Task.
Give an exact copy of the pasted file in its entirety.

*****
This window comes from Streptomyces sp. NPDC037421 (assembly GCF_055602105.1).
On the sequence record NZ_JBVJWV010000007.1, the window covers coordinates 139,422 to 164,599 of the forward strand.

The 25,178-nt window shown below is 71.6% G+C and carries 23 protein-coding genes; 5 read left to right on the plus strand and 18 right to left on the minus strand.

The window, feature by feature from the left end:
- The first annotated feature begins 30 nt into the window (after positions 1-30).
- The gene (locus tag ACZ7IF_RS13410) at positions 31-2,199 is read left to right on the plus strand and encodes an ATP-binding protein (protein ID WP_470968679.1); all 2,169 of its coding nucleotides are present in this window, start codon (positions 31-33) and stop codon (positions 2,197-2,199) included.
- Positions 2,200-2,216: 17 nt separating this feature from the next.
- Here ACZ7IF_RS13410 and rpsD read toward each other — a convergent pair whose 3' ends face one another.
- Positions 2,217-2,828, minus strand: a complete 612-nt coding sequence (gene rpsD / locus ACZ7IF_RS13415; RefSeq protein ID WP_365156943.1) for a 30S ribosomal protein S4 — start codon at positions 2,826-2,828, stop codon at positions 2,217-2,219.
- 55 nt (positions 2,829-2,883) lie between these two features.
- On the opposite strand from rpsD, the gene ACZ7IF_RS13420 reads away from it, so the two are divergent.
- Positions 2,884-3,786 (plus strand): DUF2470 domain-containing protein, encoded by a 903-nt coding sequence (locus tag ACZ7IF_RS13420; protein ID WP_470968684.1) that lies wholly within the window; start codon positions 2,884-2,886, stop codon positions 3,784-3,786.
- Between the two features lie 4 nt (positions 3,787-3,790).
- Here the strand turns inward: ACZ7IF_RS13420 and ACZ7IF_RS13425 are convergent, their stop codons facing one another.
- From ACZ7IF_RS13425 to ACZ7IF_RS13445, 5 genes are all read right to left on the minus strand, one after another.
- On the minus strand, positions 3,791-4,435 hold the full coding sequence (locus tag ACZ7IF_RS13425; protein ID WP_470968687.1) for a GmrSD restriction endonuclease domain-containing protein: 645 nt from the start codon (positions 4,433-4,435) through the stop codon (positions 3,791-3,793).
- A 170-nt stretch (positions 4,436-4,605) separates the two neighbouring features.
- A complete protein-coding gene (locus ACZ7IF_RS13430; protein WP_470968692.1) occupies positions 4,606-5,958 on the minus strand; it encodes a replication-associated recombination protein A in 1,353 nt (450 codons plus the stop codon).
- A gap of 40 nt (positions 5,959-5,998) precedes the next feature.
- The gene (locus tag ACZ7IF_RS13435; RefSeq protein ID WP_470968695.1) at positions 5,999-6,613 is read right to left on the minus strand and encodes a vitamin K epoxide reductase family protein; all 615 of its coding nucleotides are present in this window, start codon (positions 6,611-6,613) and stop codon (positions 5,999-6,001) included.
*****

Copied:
This window comes from Streptomyces sp. NPDC037421 (assembly GCF_055602105.1).
On the sequence record NZ_JBVJWV010000007.1, the window covers coordinates 139,422 to 164,599 of the forward strand.

The 25,178-nt window shown below is 71.6% G+C and carries 23 protein-coding genes; 5 read left to right on the plus strand and 18 right to left on the minus strand.

The window, feature by feature from the left end:
- The first annotated feature begins 30 nt into the window (after positions 1-30).
- The gene (locus tag ACZ7IF_RS13410) at positions 31-2,199 is read left to right on the plus strand and encodes an ATP-binding protein (protein ID WP_470968679.1); all 2,169 of its coding nucleotides are present in this window, start codon (positions 31-33) and stop codon (positions 2,197-2,199) included.
- Positions 2,200-2,216: 17 nt separating this feature from the next.
- Here ACZ7IF_RS13410 and rpsD read toward each other — a convergent pair whose 3' ends face one another.
- Positions 2,217-2,828, minus strand: a complete 612-nt coding sequence (gene rpsD / locus ACZ7IF_RS13415; RefSeq protein ID WP_365156943.1) for a 30S ribosomal protein S4 — start codon at positions 2,826-2,828, stop codon at positions 2,217-2,219.
- 55 nt (positions 2,829-2,883) lie between these two features.
- On the opposite strand from rpsD, the gene ACZ7IF_RS13420 reads away from it, so the two are divergent.
- Positions 2,884-3,786 (plus strand): DUF2470 domain-containing protein, encoded by a 903-nt coding sequence (locus tag ACZ7IF_RS13420; protein ID WP_470968684.1) that lies wholly within the window; start codon positions 2,884-2,886, stop codon positions 3,784-3,786.
- Between the two features lie 4 nt (positions 3,787-3,790).
- Here the strand turns inward: ACZ7IF_RS13420 and ACZ7IF_RS13425 are convergent, their stop codons facing one another.
- From ACZ7IF_RS13425 to ACZ7IF_RS13445, 5 genes are all read right to left on the minus strand, one after another.
- On the minus strand, positions 3,791-4,435 hold the full coding sequence (locus tag ACZ7IF_RS13425; protein ID WP_470968687.1) for a GmrSD restriction endonuclease domain-containing protein: 645 nt from the start codon (positions 4,433-4,435) through the stop codon (positions 3,791-3,793).
- A 170-nt stretch (positions 4,436-4,605) separates the two neighbouring features.
- A complete protein-coding gene (locus ACZ7IF_RS13430; protein WP_470968692.1) occupies positions 4,606-5,958 on the minus strand; it encodes a replication-associated recombination protein A in 1,353 nt (450 codons plus the stop codon).
- A gap of 40 nt (positions 5,959-5,998) precedes the next feature.
- The gene (locus tag ACZ7IF_RS13435; RefSeq protein ID WP_470968695.1) at positions 5,999-6,613 is read right to left on the minus strand and encodes a vitamin K epoxide reductase family protein; all 615 of its coding nucleotides are present in this window, start codon (positions 6,611-6,613) and stop codon (positions 5,999-6,001) included.